Thursday, December 23, 2010

"Getting" Social Media Takes Work and Time

We might generally agree at this point that social media tends to work better for consumer brands than for business-to-business brands, though at some point that is likely to change.

What is harder to contest is the issue of what it takes, not to understand, but to use, social media such as Facebook. A new study by A.T. Kearney illustrates some of the issues. The study found that 89 percent of consumer replies on company’s Facebook pages remained unanswered. To be sure, not every post requires a reply. But A.T. Kearney points out that Gucci didn’t reply to a single thread in the last three months.

That appears to be a common problem that mostly is "budget" related. Though it doesn't necessarily "cost" much to use Facebook, replies imply monitoring, and that takes people and time. And if the volume of replies and comments is large, then the labor to monitor and reply is going to be significant. Few large firms seem prepared to create entirely new staffs to handle this function, and perhaps few small firms can do so.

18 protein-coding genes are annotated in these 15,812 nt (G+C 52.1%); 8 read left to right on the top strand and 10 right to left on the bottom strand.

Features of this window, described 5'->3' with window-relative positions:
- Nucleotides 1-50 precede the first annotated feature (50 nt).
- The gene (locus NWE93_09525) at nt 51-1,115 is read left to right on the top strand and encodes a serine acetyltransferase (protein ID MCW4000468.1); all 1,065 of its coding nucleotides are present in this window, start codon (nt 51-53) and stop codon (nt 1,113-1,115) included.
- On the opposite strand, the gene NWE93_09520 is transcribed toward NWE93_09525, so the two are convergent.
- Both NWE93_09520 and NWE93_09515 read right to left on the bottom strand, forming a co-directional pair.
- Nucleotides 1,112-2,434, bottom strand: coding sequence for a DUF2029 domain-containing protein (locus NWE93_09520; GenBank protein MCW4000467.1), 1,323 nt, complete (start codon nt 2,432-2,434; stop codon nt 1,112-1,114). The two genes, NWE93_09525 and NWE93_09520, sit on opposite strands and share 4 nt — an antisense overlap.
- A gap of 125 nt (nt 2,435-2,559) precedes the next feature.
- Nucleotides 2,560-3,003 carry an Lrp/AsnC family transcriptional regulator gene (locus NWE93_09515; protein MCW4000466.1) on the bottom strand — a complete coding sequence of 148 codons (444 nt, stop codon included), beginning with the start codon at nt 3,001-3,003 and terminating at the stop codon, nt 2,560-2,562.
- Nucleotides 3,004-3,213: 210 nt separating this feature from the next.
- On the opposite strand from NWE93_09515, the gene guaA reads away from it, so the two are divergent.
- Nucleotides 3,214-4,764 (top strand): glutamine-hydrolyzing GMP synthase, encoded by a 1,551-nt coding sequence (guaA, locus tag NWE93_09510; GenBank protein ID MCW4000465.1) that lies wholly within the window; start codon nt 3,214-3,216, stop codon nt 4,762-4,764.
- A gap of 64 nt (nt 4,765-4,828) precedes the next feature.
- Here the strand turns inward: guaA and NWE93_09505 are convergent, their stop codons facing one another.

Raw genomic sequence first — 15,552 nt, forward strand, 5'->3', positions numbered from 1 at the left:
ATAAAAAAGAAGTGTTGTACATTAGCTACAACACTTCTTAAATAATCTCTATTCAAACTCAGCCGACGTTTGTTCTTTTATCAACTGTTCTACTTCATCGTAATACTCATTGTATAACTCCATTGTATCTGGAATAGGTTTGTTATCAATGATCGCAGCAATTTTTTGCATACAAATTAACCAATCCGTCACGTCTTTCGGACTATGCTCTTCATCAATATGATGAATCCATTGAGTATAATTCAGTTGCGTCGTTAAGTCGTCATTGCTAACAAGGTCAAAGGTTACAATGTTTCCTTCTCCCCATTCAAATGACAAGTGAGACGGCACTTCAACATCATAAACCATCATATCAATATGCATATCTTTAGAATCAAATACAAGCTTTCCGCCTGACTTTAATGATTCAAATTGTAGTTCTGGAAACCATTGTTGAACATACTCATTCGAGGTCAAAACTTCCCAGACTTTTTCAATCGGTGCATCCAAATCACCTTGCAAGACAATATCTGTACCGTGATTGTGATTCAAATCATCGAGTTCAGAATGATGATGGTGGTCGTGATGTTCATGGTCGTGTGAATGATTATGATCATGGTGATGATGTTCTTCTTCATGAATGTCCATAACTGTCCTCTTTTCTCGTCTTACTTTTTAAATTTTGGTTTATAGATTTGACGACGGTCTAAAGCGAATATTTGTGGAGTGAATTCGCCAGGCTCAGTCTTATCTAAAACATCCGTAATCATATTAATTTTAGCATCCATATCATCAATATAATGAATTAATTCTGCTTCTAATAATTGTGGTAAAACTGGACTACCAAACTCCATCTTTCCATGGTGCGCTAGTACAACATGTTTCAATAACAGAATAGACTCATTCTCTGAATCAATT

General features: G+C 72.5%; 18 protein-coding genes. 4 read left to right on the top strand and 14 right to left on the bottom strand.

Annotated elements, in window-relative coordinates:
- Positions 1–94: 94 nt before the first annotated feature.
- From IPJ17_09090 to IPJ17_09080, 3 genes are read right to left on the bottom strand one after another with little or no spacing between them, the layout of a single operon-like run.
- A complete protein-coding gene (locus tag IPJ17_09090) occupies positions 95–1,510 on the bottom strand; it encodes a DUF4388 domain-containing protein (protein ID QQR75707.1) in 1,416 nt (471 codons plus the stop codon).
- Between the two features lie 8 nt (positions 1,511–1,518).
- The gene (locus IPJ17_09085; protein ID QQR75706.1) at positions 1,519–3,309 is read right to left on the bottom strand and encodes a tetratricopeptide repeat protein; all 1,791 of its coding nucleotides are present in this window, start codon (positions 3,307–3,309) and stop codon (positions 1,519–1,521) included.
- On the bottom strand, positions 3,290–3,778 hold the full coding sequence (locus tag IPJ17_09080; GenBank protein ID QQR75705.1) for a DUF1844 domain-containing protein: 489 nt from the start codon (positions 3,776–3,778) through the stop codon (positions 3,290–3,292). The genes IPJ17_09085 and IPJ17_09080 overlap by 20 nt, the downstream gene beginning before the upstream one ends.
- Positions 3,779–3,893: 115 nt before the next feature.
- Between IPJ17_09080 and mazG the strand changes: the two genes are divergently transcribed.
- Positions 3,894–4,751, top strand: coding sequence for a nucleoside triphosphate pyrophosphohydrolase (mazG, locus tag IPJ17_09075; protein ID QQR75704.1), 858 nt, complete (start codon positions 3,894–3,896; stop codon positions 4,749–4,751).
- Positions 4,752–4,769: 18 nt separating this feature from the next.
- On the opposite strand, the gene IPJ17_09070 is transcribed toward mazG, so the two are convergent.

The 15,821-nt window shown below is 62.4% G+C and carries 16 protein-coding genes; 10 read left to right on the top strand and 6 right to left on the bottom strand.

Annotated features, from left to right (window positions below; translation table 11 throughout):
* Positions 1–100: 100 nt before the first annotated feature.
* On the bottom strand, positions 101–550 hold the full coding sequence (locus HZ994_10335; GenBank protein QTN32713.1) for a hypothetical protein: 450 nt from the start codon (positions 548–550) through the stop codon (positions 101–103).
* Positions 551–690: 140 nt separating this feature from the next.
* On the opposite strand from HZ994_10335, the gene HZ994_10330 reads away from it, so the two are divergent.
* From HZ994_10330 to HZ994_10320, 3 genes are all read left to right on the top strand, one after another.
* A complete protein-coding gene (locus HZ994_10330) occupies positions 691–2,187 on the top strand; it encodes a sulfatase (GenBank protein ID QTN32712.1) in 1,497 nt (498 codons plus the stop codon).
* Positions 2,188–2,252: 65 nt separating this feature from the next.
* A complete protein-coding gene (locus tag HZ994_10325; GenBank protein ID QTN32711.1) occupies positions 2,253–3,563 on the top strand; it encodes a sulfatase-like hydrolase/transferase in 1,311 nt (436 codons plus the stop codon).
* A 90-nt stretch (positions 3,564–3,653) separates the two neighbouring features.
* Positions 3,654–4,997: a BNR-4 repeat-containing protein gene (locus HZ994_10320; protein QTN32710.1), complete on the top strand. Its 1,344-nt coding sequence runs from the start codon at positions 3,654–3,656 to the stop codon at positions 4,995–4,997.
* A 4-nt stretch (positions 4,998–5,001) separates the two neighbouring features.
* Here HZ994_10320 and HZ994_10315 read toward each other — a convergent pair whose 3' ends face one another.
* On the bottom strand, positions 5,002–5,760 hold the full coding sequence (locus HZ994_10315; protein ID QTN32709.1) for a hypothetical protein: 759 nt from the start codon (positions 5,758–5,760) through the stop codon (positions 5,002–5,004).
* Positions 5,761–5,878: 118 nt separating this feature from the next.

Even when marketers responded, only 15 percent of their posts “invited further conversation” and 17 percent actually “addressed the consumer by name. That is arguably tougher in a business-to-business setting, because many, if not most posts in such settings are "anonymous," suggesting that a poster needs or wants to keep an identity hidden. That's not so useful.

Firms that were a bit more friendly and responsive on Facebook averaged a consumer-to-company post/response ratio of 3:1. Most, however, had a 1:4 ratio. If you think about it, that's probably reasonable, since not every post does require a substantive reply.

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